Tag Archives: Pacific Decadal Oscillation

The Trouble With Winter Forecasts


What dreams are made of

I am not a meteorologist. I am a skier, a follower of storms, a keen jumper of cornices, a carver of hard snow. I make my living in the winter mountains. Like a farmer that relies on the vagaries of the weather, so I rely upon the deposition of snow at just the right times and in just the right amounts. Farmer’s have their almanac. Skiers have their long-term forecast.

For me the winter forecast is about more than the El Nino/Southern Oscillation (ENSO) Cycle, or the suddenly-everywhere Pacific Decadal Oscillation and certainly more than arctic volcanic activity of two years ago. It is about the hope of blissful powder mornings and the dream of a deep snowpack, an early winter storm and a long spring corn cycle. It is about the dream of a crisp, blue sky above corn snow that breaks into fine sugar crystals and lines of thick corduroy drawn perfectly in the snow.

Long-term forecasting is a fickle science. Meteorologists use computer models to predict three-day forecasts with great confidence. Beyond that, their certainty dwindles. And in the ski industry, we need more than merely snow, we need it to fall at the right times. During the midweek is the best time for a hearty snow storm, as is the week before a major holiday. But then we want to storms to clear so skiers and riders can enjoy the slopes with decent visibility. Even a snowy winter can still mean a bad ski season. The two are not always synonymous.

But still. This time of year, I track those forecasts like the farmer that I am. I read every prediction, watch every wooly caterpillar, and measure the size of every spider web. I’ve even put spoons under my pillow and left pennies on my windowsill to ensure a snow day. So I suppose putting a little credence into a long-term forecast isn’t any less ridiculous. It gives me something to either look forward to or ward against. One way or another, the forecasts are in. And they don’t agree.

NOAA refers to their winter forecast as the Winter Outlook. According to NOAA, we are in an El Nino phase. The fire hose of the jet stream will be aimed further south than normal, leaving the Pacific Northwest higher and dryer than last year. This could happen. However, one of our biggest snow years ever was an El Nino season, so this isn’t a death sentence. Yet, this isn’t news that I’ve welcomed with open arms.

Walking off into the sunset, ski patrol style

The Farmer’s Almanac disagrees on temperature, saying that we will be cold and dry. In a ski area, cold is always better than warm. And yet. This isn’t welcoming news either.

Long-range forecaster Joe Bastardi, however, has a hopeful prediction. He claims that the next three winters could be especially cold, due to the PDO (Pacific Decadal Oscillation) which predicts weather patterns that last for longer cycles.

Bastardi also cites that volcanic activity and the La Nina, El Nino, Stronger La Nina pattern of the past three years looks very much like the good (c)old days of the late 1970s.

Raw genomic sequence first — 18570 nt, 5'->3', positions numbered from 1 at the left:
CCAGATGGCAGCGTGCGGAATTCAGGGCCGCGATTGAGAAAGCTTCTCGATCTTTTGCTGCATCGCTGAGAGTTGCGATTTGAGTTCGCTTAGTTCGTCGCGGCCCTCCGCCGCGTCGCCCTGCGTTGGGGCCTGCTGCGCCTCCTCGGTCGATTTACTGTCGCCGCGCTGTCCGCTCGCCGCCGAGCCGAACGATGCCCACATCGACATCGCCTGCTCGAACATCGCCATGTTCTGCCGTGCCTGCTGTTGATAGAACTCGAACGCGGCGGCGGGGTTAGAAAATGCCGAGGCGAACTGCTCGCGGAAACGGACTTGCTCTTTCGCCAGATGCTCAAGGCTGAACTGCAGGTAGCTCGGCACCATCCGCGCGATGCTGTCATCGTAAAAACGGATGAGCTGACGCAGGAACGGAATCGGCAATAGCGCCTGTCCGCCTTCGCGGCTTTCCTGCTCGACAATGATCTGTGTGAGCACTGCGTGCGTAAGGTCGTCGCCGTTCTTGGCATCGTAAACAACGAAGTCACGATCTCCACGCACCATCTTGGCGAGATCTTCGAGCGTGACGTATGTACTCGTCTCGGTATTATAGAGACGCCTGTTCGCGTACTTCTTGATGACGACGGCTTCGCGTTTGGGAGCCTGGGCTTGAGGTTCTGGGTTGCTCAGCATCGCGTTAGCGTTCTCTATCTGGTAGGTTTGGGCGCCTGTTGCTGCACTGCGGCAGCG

Needless to say, I’m putting my money on Bastardi. But I’m a dreamer, not an expert. What about you? What are your predictions for the winter?

Weekly High-Five Report


There’s been some serious high-fiving going on around our house this past week. Here’s a recap:

  • The ski industry broke a new record this season. After tallying up late-season skier visits (Crystal stayed open for skiing up until just a few weeks ago), the new record has been set: 60.54 million. A “skier visit” refers to one person skiing or riding on one particular day. With the late snow storms across the West, the mountains stayed in snow through Fourth of July weekend, when an estimated 50,000 people hit the slopes. That’s pretty awesome, so “high-five” skiers and riders.
  • Some long-range forecasts are calling for a severe winter in 2011-12. The forecasters over at Exactaweather.com have this to say about the weather in the PNW: “We expect North America and the Pacific Northwest region to experience a very severe winter, the Cascades snowpack is likely to see increased levels due to the negative (cold) phase of PDO.” PDO, or Pacific Decadal Oscillation,  is a climate pattern that occurs in the northern Pacific, in which the sea surface temperatures (ssts) fluctuate and affect the jet stream. In a nutshell, negative PDO means ssts are colder and that means more snow for us. Which, if you’re new here or haven’t been following along, is a good thing. In our house, we don’t talk about weather as a substitute for real conversation. Weather talk is real conversation. With mentions of “extremely cold temperatures”, “record breaker”, and “exceptional levels of snow” we’re grinning ear to ear over here. In addition to next season, entering a negative PDO phase, which usually last a few decades, means more La Niñas could be in our future. And hey, if I could throw a high-five up to the weather gods, or to La Niña herself, then I would.
  • On a personal note, John and I are headed to France for a few weeks. We plan to spend a few days in Paris, a few more in Chamonix and finish it up in Eze, a walled city perched on a cliff above the French Riviera.

I believe in gratitude karma. As long as we are grateful for our good fortune, it will continue. When we start taking it for granted, however, happiness slips through our fingers. Take a moment to say what you’re grateful for. Give yourself a high-five for small successes and surprising blessings. How about it? What are you grateful for this week?